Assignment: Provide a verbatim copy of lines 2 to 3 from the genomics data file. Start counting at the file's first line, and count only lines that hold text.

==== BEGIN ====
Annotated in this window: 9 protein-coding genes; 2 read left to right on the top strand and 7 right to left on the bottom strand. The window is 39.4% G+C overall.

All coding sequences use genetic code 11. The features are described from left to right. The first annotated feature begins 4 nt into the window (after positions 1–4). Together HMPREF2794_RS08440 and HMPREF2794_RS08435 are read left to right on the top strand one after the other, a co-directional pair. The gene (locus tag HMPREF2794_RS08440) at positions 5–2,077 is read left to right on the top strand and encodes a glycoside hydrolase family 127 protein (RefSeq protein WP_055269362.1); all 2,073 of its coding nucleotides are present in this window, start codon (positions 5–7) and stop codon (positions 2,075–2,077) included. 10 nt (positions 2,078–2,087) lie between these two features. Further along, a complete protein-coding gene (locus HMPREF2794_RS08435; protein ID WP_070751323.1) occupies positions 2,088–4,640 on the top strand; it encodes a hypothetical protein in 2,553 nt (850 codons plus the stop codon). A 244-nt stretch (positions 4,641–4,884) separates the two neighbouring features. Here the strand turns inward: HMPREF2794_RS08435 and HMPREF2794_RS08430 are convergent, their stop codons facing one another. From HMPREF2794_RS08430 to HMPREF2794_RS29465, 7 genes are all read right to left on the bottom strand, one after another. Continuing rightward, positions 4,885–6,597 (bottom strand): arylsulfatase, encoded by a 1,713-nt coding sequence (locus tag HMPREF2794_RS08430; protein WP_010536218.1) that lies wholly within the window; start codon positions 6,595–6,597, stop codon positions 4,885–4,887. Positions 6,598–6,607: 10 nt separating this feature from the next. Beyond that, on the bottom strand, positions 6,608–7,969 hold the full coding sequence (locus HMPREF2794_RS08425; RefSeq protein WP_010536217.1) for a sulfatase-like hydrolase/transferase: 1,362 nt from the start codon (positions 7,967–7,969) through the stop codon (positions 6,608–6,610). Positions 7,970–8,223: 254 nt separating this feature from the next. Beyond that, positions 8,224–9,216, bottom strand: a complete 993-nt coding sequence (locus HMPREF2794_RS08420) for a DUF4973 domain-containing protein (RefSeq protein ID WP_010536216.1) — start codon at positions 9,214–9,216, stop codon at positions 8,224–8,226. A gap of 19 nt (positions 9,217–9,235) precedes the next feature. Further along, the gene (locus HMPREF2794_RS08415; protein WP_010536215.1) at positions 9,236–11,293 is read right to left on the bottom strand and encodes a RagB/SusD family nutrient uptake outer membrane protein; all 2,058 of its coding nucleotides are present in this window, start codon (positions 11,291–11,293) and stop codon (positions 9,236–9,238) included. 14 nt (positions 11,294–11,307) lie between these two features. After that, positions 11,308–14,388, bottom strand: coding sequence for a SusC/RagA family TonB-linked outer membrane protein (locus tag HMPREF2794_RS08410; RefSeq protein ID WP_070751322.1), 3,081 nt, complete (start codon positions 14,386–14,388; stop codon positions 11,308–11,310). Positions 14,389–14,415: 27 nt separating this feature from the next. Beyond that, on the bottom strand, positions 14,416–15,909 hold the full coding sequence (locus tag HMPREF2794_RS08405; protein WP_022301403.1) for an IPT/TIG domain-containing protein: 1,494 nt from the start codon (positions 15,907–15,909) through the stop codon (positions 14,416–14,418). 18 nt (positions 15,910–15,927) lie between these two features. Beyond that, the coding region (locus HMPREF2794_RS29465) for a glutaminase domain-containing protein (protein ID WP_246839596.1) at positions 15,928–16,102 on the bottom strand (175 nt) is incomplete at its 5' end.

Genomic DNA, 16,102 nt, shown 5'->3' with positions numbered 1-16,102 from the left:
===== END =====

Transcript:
All coding sequences use genetic code 11. The features are described from left to right. The first annotated feature begins 4 nt into the window (after positions 1–4). Together HMPREF2794_RS08440 and HMPREF2794_RS08435 are read left to right on the top strand one after the other, a co-directional pair. The gene (locus tag HMPREF2794_RS08440) at positions 5–2,077 is read left to right on the top strand and encodes a glycoside hydrolase family 127 protein (RefSeq protein WP_055269362.1); all 2,073 of its coding nucleotides are present in this window, start codon (positions 5–7) and stop codon (positions 2,075–2,077) included. 10 nt (positions 2,078–2,087) lie between these two features. Further along, a complete protein-coding gene (locus HMPREF2794_RS08435; protein ID WP_070751323.1) occupies positions 2,088–4,640 on the top strand; it encodes a hypothetical protein in 2,553 nt (850 codons plus the stop codon). A 244-nt stretch (positions 4,641–4,884) separates the two neighbouring features. Here the strand turns inward: HMPREF2794_RS08435 and HMPREF2794_RS08430 are convergent, their stop codons facing one another. From HMPREF2794_RS08430 to HMPREF2794_RS29465, 7 genes are all read right to left on the bottom strand, one after another. Continuing rightward, positions 4,885–6,597 (bottom strand): arylsulfatase, encoded by a 1,713-nt coding sequence (locus tag HMPREF2794_RS08430; protein WP_010536218.1) that lies wholly within the window; start codon positions 6,595–6,597, stop codon positions 4,885–4,887. Positions 6,598–6,607: 10 nt separating this feature from the next. Beyond that, on the bottom strand, positions 6,608–7,969 hold the full coding sequence (locus HMPREF2794_RS08425; RefSeq protein WP_010536217.1) for a sulfatase-like hydrolase/transferase: 1,362 nt from the start codon (positions 7,967–7,969) through the stop codon (positions 6,608–6,610). Positions 7,970–8,223: 254 nt separating this feature from the next. Beyond that, positions 8,224–9,216, bottom strand: a complete 993-nt coding sequence (locus HMPREF2794_RS08420) for a DUF4973 domain-containing protein (RefSeq protein ID WP_010536216.1) — start codon at positions 9,214–9,216, stop codon at positions 8,224–8,226. A gap of 19 nt (positions 9,217–9,235) precedes the next feature. Further along, the gene (locus HMPREF2794_RS08415; protein WP_010536215.1) at positions 9,236–11,293 is read right to left on the bottom strand and encodes a RagB/SusD family nutrient uptake outer membrane protein; all 2,058 of its coding nucleotides are present in this window, start codon (positions 11,291–11,293) and stop codon (positions 9,236–9,238) included. 14 nt (positions 11,294–11,307) lie between these two features. After that, positions 11,308–14,388, bottom strand: coding sequence for a SusC/RagA family TonB-linked outer membrane protein (locus tag HMPREF2794_RS08410; RefSeq protein ID WP_070751322.1), 3,081 nt, complete (start codon positions 14,386–14,388; stop codon positions 11,308–11,310). Positions 14,389–14,415: 27 nt separating this feature from the next. Beyond that, on the bottom strand, positions 14,416–15,909 hold the full coding sequence (locus tag HMPREF2794_RS08405; protein WP_022301403.1) for an IPT/TIG domain-containing protein: 1,494 nt from the start codon (positions 15,907–15,909) through the stop codon (positions 14,416–14,418). 18 nt (positions 15,910–15,927) lie between these two features. Beyond that, the coding region (locus HMPREF2794_RS29465) for a glutaminase domain-containing protein (protein ID WP_246839596.1) at positions 15,928–16,102 on the bottom strand (175 nt) is incomplete at its 5' end.

Genomic DNA, 16,102 nt, shown 5'->3' with positions numbered 1-16,102 from the left: